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I have two computers that came with Windows 8.1. I recently upgraded them to Windows 10. I've been trying to configure the machines for remote access but am having limited/no luck.

The RDP connection fails when specifying either the hostname or the IP of the target machine.

I have tried the following to attempt to solve the issue:

  • Checked that the target PC has Remote Desktop enabled. The Allow this computer to be controlled remotely checkbox under This PC -> Properties -> Remote Settings -> Advanced is indeed checked.
  • Disabled Windows Firewall in case this is causing connection issues.
  • Use a wired, rather than wireless, connection.
  • Verified that both machines could ping each other successfully (they could).
  • Verified that Remote Desktop is attempting to listen on port 3389 by checking the registry value at Computer\HKLM\System\CurrentControlSet\Control\Terminal Server\WinStations\RDP-TCP\PortNumber (this value is indeed correct). As it turns out, Remote Desktop is actually NOT listening on this port (or apparently any port). I was able to find this information by running netstat -a | findstr 3389.
  • Toggling the Remote Desktop checkbox (see above) and then restarting, per a suggestion I found using Google. I tried this in various ways, including:
  • Disabling Remote Desktop and then restarting. Then enabling Remote Desktop and then restarting.
  • Disabling Remote Desktop, then enabling it, then restarting.

    None of these cause Remote Desktop to start listening on this port.

  • Putting the two computers in a homegroup together, per another suggestion. After doing this, the two computers share files and other resources.

How can I fix this issue with Remote Desktop and allow the target machine to be connected to remotely?

As you can see, I've tried a lot of things to solve this issue. Hopefully I've missed something that somebody can spot!

migrated from serverfault.com Aug 15 '15 at 3:28

This question came from our site for system and network administrators.

  • Have you tried RDPing both with the IP and Hostname? – Michael Bailey Aug 15 '15 at 7:16
  • Yes. I failed to indicate this, but this was part of my earlier attempts to connect to this other machine. – Beta033 Aug 16 '15 at 5:05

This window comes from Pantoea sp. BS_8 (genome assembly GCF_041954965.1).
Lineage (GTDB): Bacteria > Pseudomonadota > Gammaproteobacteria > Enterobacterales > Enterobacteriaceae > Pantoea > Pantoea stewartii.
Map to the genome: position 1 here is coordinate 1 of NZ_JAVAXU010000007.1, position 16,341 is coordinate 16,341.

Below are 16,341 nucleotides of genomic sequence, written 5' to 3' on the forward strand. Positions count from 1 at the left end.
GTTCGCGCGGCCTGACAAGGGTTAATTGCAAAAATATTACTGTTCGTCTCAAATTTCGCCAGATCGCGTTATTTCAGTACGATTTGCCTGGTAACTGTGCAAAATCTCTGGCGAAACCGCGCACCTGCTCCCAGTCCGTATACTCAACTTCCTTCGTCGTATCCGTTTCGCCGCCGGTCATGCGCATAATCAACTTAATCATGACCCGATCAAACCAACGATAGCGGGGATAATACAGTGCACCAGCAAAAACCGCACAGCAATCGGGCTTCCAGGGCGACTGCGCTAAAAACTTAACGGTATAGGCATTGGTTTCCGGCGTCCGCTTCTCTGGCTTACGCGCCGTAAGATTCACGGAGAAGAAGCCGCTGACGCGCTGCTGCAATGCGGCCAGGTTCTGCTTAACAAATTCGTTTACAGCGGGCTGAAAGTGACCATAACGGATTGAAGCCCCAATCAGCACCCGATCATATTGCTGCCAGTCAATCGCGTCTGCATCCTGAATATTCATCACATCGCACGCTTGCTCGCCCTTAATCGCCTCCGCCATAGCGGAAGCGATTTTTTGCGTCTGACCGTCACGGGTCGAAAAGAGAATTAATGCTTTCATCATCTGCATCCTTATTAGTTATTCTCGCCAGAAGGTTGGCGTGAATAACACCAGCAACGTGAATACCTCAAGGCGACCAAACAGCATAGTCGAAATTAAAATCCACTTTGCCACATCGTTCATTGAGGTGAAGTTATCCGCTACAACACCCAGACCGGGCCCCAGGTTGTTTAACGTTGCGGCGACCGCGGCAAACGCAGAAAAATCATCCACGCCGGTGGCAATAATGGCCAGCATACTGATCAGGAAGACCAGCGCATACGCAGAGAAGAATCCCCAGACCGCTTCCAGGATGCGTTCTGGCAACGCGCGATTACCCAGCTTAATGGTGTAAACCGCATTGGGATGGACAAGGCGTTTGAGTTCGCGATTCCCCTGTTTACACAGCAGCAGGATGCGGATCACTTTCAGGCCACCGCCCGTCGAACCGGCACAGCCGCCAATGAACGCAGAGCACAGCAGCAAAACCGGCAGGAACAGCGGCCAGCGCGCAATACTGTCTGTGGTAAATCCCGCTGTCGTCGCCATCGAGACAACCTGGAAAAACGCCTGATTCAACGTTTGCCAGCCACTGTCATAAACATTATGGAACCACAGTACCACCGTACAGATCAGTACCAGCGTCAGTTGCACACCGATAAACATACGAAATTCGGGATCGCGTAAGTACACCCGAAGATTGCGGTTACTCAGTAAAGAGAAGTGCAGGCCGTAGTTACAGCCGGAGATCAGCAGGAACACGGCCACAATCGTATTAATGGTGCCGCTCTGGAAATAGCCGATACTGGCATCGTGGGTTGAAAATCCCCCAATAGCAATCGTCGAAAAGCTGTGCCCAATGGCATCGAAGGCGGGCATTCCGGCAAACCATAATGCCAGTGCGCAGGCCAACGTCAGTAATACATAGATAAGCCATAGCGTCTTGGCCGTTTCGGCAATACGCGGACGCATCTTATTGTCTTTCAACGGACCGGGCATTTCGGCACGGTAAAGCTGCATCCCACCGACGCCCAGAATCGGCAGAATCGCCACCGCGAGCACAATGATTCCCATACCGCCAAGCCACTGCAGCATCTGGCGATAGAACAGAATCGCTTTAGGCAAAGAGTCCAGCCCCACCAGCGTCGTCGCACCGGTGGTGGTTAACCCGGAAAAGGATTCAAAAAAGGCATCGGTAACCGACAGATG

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    What edition of Windows 10 do you have? Is this home? Home Edition has only remote desktop client and you cannot connect via RDP to it. – Volodymyr M. Aug 19 '15 at 6:57
  • @Volodymyr I'll review this. Now that i think about it, i didn't know that Home Edition didn't allow remote connections...I think it would be nice if MS did disable a feature, the UI selections to enable/disable it would have some indicator of this besides simply not actually toggling the functionality... – Beta033 Aug 20 '15 at 17:23
  • Any update on your issue @Beta033? It sounds just like what I'm running into, except IDK if it is Home Edition (yet). – Adam Spicer Sep 9 '15 at 0:50
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Did you add your user to the remote user list

Did you add your user to the remote user list?

This PC -> Properties -> Remote Settings -> Advanced -> Select Users ... And select the users.

Also, Did you allow the incoming connections on port 3389 TCP?

Control Panel -> Windows Firewall -> Advanced settings -> Inbound Rules -> New Rule ... And follow the wizard to add the port.

How to add a rule or port to a Windows 10 firewall

  • 1
    How does one add the user to the remote user list in specific detail? – Ramhound Jan 7 '16 at 20:02
  • @Ramhound ? What do you mean? With an administrative account you just go to computer properties, remote access, select users, and add As the pictures shows. – Roy Calderon Jan 7 '16 at 20:17
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    I personally know how to do it. Your answer does not explain how to do it. The author might not know how to do it. Anyone with this same question as the author, is not likely to know, how to do it themselves. – Ramhound Jan 7 '16 at 20:25
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    Right, there is more information now ;) – Roy Calderon Jan 15 '16 at 9:16
  • The lower box with the "select users" button is not present on my Remote tab... :( – Luigi Plinge Jan 22 '16 at 12:43
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You can telnet the PC to check whether RDP port is opened.

Telnet tserv

It should make communication and get a response.

Source - https://support.microsoft.com/en-hk/help/187628/using-telnet-to-test-port-3389-functionality

Also, a few points to consider. 1) Network Level Authentication 2) Firewall settings or personal firewall and AV settings - that might block incoming RDP requests. 3) User/Group permission 4) Check the remote desktop service

More detailed information available here in fixing RDP issues in Windows 10.

  • Why would telnet help, especially without specifying the RDP port? – RalfFriedl Jun 22 at 10:15

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